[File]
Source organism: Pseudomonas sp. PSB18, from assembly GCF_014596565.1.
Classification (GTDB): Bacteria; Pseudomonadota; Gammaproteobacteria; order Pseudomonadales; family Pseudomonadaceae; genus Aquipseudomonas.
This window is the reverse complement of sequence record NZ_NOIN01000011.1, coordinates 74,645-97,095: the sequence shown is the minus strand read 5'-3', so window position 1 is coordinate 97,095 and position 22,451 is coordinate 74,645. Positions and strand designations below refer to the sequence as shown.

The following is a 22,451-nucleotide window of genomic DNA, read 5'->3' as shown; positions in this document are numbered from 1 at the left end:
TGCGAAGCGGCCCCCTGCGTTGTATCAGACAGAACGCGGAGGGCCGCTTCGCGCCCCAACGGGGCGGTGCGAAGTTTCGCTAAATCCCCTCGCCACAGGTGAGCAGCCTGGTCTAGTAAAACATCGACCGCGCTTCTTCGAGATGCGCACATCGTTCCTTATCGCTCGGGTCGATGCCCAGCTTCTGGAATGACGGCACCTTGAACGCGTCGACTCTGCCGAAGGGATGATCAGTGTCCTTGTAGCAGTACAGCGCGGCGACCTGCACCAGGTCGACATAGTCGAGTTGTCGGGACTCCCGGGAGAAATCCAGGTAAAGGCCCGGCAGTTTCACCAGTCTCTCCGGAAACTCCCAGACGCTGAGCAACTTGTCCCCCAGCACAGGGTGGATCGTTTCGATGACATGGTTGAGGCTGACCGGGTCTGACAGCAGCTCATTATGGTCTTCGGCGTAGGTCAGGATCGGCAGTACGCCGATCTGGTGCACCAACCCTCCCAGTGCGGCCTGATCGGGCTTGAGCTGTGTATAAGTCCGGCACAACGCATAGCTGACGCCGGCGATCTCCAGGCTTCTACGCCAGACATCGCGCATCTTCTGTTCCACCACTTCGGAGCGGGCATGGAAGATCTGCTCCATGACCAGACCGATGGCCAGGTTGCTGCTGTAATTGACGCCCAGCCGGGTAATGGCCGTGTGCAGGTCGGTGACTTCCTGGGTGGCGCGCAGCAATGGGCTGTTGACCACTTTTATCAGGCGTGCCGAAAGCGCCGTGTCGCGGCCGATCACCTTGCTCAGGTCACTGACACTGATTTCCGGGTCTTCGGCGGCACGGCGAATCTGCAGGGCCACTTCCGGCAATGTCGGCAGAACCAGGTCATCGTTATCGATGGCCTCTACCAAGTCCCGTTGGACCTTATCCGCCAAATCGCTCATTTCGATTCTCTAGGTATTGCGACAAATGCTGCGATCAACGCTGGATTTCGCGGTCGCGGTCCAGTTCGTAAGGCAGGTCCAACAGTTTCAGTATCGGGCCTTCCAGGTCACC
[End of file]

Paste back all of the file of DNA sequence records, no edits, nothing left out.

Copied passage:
Source organism: Pseudomonas sp. PSB18, from assembly GCF_014596565.1.
Classification (GTDB): Bacteria; Pseudomonadota; Gammaproteobacteria; order Pseudomonadales; family Pseudomonadaceae; genus Aquipseudomonas.
This window is the reverse complement of sequence record NZ_NOIN01000011.1, coordinates 74,645-97,095: the sequence shown is the minus strand read 5'-3', so window position 1 is coordinate 97,095 and position 22,451 is coordinate 74,645. Positions and strand designations below refer to the sequence as shown.

The following is a 22,451-nucleotide window of genomic DNA, read 5'->3' as shown; positions in this document are numbered from 1 at the left end:
TGCGAAGCGGCCCCCTGCGTTGTATCAGACAGAACGCGGAGGGCCGCTTCGCGCCCCAACGGGGCGGTGCGAAGTTTCGCTAAATCCCCTCGCCACAGGTGAGCAGCCTGGTCTAGTAAAACATCGACCGCGCTTCTTCGAGATGCGCACATCGTTCCTTATCGCTCGGGTCGATGCCCAGCTTCTGGAATGACGGCACCTTGAACGCGTCGACTCTGCCGAAGGGATGATCAGTGTCCTTGTAGCAGTACAGCGCGGCGACCTGCACCAGGTCGACATAGTCGAGTTGTCGGGACTCCCGGGAGAAATCCAGGTAAAGGCCCGGCAGTTTCACCAGTCTCTCCGGAAACTCCCAGACGCTGAGCAACTTGTCCCCCAGCACAGGGTGGATCGTTTCGATGACATGGTTGAGGCTGACCGGGTCTGACAGCAGCTCATTATGGTCTTCGGCGTAGGTCAGGATCGGCAGTACGCCGATCTGGTGCACCAACCCTCCCAGTGCGGCCTGATCGGGCTTGAGCTGTGTATAAGTCCGGCACAACGCATAGCTGACGCCGGCGATCTCCAGGCTTCTACGCCAGACATCGCGCATCTTCTGTTCCACCACTTCGGAGCGGGCATGGAAGATCTGCTCCATGACCAGACCGATGGCCAGGTTGCTGCTGTAATTGACGCCCAGCCGGGTAATGGCCGTGTGCAGGTCGGTGACTTCCTGGGTGGCGCGCAGCAATGGGCTGTTGACCACTTTTATCAGGCGTGCCGAAAGCGCCGTGTCGCGGCCGATCACCTTGCTCAGGTCACTGACACTGATTTCCGGGTCTTCGGCGGCACGGCGAATCTGCAGGGCCACTTCCGGCAATGTCGGCAGAACCAGGTCATCGTTATCGATGGCCTCTACCAAGTCCCGTTGGACCTTATCCGCCAAATCGCTCATTTCGATTCTCTAGGTATTGCGACAAATGCTGCGATCAACGCTGGATTTCGCGGTCGCGGTCCAGTTCGTAAGGCAGGTCCAACAGTTTCAGTATCGGGCCTTCCAGGTCACC